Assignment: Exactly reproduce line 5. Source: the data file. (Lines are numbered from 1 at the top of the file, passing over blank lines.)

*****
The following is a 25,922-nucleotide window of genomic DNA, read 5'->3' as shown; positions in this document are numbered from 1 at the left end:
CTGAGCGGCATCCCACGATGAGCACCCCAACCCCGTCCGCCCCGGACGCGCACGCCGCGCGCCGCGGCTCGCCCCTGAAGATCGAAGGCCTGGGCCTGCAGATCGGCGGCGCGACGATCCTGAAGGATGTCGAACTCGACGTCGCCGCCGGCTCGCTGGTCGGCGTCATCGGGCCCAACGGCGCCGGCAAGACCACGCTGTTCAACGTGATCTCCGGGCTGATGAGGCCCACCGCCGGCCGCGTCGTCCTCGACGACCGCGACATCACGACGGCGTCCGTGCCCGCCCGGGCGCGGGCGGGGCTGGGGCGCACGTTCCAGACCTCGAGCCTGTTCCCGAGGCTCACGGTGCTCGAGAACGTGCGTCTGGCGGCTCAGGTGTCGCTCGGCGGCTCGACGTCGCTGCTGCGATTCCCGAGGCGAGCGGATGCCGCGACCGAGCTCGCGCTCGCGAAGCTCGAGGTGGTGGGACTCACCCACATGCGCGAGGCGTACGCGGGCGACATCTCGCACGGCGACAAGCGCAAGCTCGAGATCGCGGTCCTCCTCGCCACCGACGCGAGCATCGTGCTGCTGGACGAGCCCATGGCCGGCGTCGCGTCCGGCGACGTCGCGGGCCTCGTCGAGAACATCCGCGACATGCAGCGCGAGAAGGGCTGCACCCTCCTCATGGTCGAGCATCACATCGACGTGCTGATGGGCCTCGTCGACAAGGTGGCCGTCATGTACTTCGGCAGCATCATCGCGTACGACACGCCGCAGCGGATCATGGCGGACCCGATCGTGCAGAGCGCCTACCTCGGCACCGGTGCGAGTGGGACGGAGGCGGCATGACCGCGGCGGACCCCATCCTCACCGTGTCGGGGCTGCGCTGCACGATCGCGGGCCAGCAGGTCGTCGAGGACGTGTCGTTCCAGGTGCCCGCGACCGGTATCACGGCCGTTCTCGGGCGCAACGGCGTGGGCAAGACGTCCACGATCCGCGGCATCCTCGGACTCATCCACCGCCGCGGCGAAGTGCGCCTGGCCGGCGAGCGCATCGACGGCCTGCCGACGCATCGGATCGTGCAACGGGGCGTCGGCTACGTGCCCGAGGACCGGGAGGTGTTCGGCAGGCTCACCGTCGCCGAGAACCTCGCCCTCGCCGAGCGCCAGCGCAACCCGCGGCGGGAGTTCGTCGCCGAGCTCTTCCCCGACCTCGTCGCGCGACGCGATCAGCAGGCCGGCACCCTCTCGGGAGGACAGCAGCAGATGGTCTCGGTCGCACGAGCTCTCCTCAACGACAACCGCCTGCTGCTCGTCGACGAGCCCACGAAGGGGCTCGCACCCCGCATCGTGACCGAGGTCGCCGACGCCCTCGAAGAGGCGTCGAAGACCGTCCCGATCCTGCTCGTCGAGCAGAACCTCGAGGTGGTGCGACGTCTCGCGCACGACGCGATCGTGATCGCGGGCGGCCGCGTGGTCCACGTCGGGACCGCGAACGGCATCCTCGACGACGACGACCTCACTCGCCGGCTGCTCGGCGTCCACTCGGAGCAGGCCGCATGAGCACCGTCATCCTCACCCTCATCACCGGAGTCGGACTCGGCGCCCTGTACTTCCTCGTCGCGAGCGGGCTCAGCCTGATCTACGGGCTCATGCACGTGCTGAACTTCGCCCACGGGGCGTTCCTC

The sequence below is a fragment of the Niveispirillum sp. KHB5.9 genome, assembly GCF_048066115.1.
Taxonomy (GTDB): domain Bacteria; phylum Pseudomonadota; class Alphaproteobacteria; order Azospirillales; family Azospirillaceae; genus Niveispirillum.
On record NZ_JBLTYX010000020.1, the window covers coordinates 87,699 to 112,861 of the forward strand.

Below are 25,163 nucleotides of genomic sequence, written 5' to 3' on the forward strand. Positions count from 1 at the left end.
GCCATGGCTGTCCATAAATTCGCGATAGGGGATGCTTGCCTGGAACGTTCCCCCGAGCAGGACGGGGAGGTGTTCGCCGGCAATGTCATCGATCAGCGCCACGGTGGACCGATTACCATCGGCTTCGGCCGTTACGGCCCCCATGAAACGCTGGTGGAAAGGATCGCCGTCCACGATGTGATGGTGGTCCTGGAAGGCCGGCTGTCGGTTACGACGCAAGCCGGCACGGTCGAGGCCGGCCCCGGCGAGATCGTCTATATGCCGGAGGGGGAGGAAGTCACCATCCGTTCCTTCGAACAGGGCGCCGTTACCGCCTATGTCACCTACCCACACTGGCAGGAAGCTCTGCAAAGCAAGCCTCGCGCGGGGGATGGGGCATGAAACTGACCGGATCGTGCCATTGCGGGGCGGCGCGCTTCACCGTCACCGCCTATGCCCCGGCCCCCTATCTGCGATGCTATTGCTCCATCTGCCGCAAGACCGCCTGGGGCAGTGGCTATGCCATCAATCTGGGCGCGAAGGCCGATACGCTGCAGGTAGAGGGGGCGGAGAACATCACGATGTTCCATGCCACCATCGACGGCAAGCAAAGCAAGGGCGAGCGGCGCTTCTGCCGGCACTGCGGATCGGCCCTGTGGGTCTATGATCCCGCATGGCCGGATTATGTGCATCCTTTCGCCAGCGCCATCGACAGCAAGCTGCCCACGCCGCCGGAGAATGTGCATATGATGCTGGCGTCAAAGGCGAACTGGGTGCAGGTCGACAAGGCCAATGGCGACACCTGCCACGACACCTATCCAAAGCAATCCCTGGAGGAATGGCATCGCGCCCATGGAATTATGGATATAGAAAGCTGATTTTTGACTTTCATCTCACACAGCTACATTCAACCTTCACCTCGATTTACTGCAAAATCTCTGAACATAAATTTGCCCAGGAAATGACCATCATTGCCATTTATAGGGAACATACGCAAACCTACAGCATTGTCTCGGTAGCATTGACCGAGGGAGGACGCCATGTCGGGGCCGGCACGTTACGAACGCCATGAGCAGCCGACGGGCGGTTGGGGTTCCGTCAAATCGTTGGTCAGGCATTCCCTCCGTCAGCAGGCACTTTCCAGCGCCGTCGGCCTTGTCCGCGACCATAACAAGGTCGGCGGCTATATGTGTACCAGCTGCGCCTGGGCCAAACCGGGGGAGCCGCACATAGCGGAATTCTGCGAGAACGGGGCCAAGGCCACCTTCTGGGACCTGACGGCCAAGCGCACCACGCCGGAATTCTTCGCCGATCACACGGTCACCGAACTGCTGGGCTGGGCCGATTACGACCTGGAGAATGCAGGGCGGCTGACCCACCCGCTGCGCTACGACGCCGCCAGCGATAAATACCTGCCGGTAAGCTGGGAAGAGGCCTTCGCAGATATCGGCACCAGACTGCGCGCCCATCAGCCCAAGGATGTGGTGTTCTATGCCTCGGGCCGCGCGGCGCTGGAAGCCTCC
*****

On record NZ_JBLTYX010000020.1, the window covers coordinates 87,699 to 112,861 of the forward strand.